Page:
According to Norwegian security firm Mnemonic, the backdoor is not a bug, but a deliberate, hidden feature.
More than 350,000 watches have been sold so far and to be fair it is the sort of cock-up we expect from remote gizmos.
However Harrison Sand and Erlend Leiknes in a report insist it is deliberate.
"It is a feature set developed with intent, with function names that include remote snapshot, send location, and wiretap. The backdoor is activated by sending SMS commands to the watch."
The researchers suggest these smartwatches could be used to capture photos covertly from its built-in camera, to track the wearer's location, and to conduct wiretapping via the built-in mic. They have not claimed any such surveillance has been done.
The watches are marketed as a child's first phone, we're told, and thus contain a SIM card for connectivity, with an associated phone number. Parents can track the whereabouts of their offspring by using an app that finds the wearer of the watch.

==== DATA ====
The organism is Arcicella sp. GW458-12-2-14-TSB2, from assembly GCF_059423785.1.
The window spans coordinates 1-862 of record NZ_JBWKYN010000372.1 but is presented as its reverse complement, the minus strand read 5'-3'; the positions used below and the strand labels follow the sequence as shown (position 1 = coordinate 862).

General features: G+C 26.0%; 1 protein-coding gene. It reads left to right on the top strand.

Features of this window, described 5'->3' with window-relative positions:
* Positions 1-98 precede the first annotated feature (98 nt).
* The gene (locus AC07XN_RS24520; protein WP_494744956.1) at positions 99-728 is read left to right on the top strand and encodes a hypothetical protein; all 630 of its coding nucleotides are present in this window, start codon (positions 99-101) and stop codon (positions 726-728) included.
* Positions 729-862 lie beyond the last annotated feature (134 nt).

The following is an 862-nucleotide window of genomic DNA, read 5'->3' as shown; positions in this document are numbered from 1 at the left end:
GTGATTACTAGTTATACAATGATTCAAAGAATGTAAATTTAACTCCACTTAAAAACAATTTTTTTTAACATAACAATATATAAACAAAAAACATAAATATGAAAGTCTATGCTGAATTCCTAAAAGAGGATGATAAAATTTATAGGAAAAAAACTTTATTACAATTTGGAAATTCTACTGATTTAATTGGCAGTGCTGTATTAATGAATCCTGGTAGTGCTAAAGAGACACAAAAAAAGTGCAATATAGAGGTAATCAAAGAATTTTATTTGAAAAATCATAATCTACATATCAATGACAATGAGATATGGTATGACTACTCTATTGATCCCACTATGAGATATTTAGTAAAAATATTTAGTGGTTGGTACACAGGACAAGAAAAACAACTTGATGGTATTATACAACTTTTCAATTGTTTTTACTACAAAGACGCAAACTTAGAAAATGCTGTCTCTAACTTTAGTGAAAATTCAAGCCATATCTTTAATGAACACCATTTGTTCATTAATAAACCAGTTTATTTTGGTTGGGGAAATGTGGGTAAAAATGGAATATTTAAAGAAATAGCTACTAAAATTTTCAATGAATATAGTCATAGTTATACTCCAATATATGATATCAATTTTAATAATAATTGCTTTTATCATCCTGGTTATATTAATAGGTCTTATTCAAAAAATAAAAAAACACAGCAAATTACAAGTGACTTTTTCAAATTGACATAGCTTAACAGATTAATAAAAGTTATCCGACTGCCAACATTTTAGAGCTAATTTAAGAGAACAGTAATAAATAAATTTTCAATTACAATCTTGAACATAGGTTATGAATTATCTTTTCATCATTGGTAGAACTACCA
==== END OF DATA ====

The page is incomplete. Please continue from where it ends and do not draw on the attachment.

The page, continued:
Xplora contends the security issue is just unused code from a prototype and has now been patched. But the company's smartwatches were among those cited by Mnemonic and Norwegian Consumer Council in 2017 for assorted security and privacy concerns.
With the appropriate Android intent, an incoming encrypted SMS message received by the Qihoo SMS app could be directed through the command dispatcher in the Persistent Connection Service to trigger an application command, like a remote memory snapshot.
Exploiting this backdoor requires knowing the phone number of the target device and its factory-set encryption key. This data is available to those to Qihoo and Xplora, according to the researchers, and can be pulled off the device physically using specialist tools.
Basically this means that ordinary people can't be hacked by the manufacturer under orders from Beijing or opportunistic miscreants. It might be an issue for some.